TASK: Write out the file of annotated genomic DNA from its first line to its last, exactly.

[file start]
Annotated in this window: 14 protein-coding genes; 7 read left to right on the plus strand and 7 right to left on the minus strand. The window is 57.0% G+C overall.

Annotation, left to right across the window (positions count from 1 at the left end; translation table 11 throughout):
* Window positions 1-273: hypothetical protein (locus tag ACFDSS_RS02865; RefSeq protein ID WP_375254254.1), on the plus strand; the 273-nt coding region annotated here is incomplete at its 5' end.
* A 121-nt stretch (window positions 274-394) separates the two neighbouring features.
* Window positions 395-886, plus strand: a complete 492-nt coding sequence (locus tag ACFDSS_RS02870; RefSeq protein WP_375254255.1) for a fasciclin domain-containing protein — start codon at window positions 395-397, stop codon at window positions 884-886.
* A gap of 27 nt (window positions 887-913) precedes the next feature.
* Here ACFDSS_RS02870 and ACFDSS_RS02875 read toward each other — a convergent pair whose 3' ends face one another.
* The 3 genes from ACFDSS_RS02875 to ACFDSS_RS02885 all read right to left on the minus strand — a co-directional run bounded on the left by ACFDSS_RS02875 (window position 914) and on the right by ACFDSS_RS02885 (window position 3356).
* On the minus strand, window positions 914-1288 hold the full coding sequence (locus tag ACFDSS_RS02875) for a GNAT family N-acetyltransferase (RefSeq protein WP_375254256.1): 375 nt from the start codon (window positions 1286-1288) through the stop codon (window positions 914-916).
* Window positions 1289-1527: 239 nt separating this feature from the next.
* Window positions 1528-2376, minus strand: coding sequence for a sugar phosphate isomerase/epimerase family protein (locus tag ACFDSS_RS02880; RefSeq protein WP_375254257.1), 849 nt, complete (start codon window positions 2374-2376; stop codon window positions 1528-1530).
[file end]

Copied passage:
Annotated in this window: 14 protein-coding genes; 7 read left to right on the plus strand and 7 right to left on the minus strand. The window is 57.0% G+C overall.

Annotation, left to right across the window (positions count from 1 at the left end; translation table 11 throughout):
* Window positions 1-273: hypothetical protein (locus tag ACFDSS_RS02865; RefSeq protein ID WP_375254254.1), on the plus strand; the 273-nt coding region annotated here is incomplete at its 5' end.
* A 121-nt stretch (window positions 274-394) separates the two neighbouring features.
* Window positions 395-886, plus strand: a complete 492-nt coding sequence (locus tag ACFDSS_RS02870; RefSeq protein WP_375254255.1) for a fasciclin domain-containing protein — start codon at window positions 395-397, stop codon at window positions 884-886.
* A gap of 27 nt (window positions 887-913) precedes the next feature.
* Here ACFDSS_RS02870 and ACFDSS_RS02875 read toward each other — a convergent pair whose 3' ends face one another.
* The 3 genes from ACFDSS_RS02875 to ACFDSS_RS02885 all read right to left on the minus strand — a co-directional run bounded on the left by ACFDSS_RS02875 (window position 914) and on the right by ACFDSS_RS02885 (window position 3356).
* On the minus strand, window positions 914-1288 hold the full coding sequence (locus tag ACFDSS_RS02875) for a GNAT family N-acetyltransferase (RefSeq protein WP_375254256.1): 375 nt from the start codon (window positions 1286-1288) through the stop codon (window positions 914-916).
* Window positions 1289-1527: 239 nt separating this feature from the next.
* Window positions 1528-2376, minus strand: coding sequence for a sugar phosphate isomerase/epimerase family protein (locus tag ACFDSS_RS02880; RefSeq protein WP_375254257.1), 849 nt, complete (start codon window positions 2374-2376; stop codon window positions 1528-1530).